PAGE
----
Groundwater Loading Effects of
Agricultural Management Systems
|Daren Harmel||Agricultural Engineer||ARS||(254) 770-6616|
|Walter Knisel (developer/retired)||Hydraulic Engineer||ARS||(912) 386-3889|
|Ralph Leonard (retired)||Soil Scientist||ARS||(912) 386-3462|
|Frank Davis||Comp. Specialist||ARS||(912) 386-3462|
Groundwater Loading Effects of Agricultural Management Systems (GLEAMS) is a continuous simulation, field scale model, which was developed as an extension of the Chemicals, Runoff and Erosion from Agricultural Management Systems (CREAMS) model. GLEAMS assumes that a field has homogeneous land use, soils, and precipitation. It consists of four major components: hydrology , erosion/sediment yield, pesticide transport, and nutrients. GLEAMS was developed to evaluate the impact of management practices on potential pesticide and nutrient leaching within, through, and below the root zone. It also estimates surface runoff and sediment losses from the field. GLEAMS was not developed as an absolute predictor of pollutant loading. It is a tool for comparative analysis of complex pesticide chemistry, soil properties, and climate. GLEAMS can be used to assess the effect of farm level management decisions on water quality.
Water Quality Applications
GLEAMS can provide estimates of the impact management systems, such as planting dates, croppina systems, irrigation scheduling, and tillage operations, have on the potential for chemical movement. Application rates, methods, and timing can be altered to account for these systems and to reduce the possibility of root zone leaching. The model also accounts for varying soils and weather in determining leaching potential. GLEAMS can also be useful in long-term simulations for pesticide screening of soil/management. The model tracks movement of pesticides with percolated water, runoff, and sediment. Upward movement of pesticides and plant uptake are simulated with evaporation and transpiration. Degradation into metabolites is also simulated for compounds that have potentially toxic products. Erosion in overland flow areas is estimated using a modified Universal Soil Loss Equation. Erosion in chemicals and deposition in temporary impoundments such as tile outlet terraces are used to determine sediment yield at the edge of the field.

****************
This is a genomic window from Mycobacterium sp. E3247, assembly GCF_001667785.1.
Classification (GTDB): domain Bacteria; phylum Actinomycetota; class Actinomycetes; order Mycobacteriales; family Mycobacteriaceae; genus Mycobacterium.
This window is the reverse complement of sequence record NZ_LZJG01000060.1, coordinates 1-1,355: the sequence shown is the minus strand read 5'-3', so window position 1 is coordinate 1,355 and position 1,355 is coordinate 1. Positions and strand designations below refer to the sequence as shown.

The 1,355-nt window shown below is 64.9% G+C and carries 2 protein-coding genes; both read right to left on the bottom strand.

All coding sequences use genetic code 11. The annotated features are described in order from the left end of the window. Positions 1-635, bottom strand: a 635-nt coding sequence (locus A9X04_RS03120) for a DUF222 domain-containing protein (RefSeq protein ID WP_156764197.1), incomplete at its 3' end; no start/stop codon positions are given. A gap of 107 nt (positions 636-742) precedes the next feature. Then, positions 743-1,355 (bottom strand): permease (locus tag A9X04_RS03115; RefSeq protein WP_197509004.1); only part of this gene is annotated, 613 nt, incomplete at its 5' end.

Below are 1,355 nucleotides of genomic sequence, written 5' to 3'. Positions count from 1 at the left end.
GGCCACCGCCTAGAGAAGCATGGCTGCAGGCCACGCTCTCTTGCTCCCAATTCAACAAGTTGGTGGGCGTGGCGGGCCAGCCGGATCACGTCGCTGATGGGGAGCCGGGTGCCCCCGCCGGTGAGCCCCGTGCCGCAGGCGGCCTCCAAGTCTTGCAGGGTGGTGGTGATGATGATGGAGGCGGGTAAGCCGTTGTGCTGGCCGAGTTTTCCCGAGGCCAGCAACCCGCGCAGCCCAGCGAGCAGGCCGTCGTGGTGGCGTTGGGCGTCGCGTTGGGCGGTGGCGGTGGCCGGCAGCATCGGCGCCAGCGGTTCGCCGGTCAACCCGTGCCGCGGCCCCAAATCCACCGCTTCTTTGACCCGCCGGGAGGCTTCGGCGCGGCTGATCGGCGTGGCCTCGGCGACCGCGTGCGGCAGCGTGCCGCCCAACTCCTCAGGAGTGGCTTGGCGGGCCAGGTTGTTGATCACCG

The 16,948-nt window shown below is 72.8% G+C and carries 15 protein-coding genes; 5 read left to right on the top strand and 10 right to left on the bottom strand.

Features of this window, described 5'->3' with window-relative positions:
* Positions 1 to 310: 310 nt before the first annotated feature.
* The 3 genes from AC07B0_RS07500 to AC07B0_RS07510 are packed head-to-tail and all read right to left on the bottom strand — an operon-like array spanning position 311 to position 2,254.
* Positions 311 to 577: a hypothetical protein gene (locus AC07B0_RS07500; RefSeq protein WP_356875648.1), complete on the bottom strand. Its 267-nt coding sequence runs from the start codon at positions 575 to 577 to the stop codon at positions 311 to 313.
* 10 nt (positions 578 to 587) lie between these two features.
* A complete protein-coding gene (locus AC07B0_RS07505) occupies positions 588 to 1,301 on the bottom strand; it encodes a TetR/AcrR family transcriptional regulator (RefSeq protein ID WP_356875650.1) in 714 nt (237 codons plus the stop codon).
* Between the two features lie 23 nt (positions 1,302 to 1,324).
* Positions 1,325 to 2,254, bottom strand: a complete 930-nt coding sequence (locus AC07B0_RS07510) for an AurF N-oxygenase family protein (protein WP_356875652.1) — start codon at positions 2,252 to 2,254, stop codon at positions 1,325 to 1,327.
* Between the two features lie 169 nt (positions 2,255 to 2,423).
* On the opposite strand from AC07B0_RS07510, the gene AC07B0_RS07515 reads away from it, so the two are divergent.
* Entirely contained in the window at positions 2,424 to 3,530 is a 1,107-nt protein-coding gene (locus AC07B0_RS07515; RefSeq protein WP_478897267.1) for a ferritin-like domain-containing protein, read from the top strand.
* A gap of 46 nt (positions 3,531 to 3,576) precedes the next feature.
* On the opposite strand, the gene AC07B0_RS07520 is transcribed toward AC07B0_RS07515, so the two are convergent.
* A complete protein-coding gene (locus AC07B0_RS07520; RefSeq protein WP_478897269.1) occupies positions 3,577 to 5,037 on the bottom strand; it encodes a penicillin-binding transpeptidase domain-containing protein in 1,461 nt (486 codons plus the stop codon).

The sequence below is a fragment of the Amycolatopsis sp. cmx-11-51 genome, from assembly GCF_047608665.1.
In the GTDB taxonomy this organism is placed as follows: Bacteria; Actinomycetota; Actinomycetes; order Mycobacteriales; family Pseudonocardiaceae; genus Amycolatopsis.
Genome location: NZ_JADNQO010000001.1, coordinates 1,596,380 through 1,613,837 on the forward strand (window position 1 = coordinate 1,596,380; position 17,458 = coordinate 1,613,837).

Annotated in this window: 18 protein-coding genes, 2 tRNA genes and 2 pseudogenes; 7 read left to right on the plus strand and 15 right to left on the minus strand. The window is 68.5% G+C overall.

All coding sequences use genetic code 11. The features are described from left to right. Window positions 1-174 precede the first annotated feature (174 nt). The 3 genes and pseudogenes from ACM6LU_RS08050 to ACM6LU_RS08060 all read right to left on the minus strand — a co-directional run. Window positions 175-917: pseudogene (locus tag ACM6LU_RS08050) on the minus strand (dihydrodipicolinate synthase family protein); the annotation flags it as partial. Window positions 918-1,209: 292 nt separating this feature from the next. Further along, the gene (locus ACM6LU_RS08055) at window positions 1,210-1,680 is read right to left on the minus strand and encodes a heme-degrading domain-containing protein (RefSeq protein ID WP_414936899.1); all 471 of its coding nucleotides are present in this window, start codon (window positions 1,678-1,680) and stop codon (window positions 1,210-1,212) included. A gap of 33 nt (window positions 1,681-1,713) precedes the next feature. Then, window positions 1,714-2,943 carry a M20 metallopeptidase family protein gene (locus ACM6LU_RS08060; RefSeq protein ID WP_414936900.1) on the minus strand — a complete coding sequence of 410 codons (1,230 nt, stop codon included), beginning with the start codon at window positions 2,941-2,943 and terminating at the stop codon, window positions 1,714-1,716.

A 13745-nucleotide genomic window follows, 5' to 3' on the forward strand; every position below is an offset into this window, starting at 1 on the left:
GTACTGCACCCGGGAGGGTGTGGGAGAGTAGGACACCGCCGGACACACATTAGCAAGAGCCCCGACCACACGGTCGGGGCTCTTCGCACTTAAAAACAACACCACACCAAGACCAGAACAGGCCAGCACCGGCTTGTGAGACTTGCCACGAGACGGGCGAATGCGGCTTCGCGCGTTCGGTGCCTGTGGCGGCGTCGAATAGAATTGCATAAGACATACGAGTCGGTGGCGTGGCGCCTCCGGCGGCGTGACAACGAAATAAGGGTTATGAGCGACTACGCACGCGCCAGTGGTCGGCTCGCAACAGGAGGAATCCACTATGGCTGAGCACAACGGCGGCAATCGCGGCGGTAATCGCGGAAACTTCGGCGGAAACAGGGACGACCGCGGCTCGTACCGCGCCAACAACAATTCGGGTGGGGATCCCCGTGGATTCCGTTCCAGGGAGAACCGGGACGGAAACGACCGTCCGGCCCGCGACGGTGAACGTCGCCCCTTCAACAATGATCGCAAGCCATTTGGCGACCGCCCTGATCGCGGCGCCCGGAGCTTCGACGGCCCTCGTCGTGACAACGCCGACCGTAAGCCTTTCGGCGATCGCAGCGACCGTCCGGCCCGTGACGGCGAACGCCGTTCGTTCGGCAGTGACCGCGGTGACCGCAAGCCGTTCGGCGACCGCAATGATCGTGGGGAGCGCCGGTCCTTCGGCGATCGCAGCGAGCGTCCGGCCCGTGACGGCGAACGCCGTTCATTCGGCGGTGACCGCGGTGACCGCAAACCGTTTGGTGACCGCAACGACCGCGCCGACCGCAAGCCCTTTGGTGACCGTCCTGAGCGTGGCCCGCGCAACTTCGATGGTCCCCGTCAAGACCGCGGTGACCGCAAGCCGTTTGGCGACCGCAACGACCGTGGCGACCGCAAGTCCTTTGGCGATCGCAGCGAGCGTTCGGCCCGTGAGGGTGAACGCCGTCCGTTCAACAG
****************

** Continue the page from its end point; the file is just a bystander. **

- Automatic irrigation, manual irrigation, and chemigation options are available.
- The erosion/sediment yield component is very comprehensive, which allows the user to describe in detail the topgraphic features of the field.
- All channels in the field are assumed to be naturally eroded.
- The evapotranspiration and canopy interception modules allow simulation of management alternatives in forested areas.